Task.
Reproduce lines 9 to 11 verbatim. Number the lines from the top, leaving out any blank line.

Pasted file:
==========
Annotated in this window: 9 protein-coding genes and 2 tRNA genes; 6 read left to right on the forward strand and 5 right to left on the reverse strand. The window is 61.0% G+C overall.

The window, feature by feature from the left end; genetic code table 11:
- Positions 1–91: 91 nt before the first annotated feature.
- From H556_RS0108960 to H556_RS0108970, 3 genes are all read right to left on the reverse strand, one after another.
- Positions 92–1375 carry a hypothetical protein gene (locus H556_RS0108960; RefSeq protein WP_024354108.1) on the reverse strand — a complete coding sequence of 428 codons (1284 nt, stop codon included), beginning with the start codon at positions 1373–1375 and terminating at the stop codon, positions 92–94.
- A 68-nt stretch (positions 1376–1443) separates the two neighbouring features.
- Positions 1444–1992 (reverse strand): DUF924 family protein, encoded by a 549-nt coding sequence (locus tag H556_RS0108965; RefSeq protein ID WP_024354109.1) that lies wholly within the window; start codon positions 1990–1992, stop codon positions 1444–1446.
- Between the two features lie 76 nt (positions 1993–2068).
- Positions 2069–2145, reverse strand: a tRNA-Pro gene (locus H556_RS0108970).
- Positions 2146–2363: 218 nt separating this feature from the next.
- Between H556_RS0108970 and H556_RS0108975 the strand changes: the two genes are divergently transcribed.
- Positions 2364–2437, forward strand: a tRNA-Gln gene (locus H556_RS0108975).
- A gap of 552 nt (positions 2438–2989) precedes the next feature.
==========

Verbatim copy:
- Positions 2069–2145, reverse strand: a tRNA-Pro gene (locus H556_RS0108970).
- Positions 2146–2363: 218 nt separating this feature from the next.
- Between H556_RS0108970 and H556_RS0108975 the strand changes: the two genes are divergently transcribed.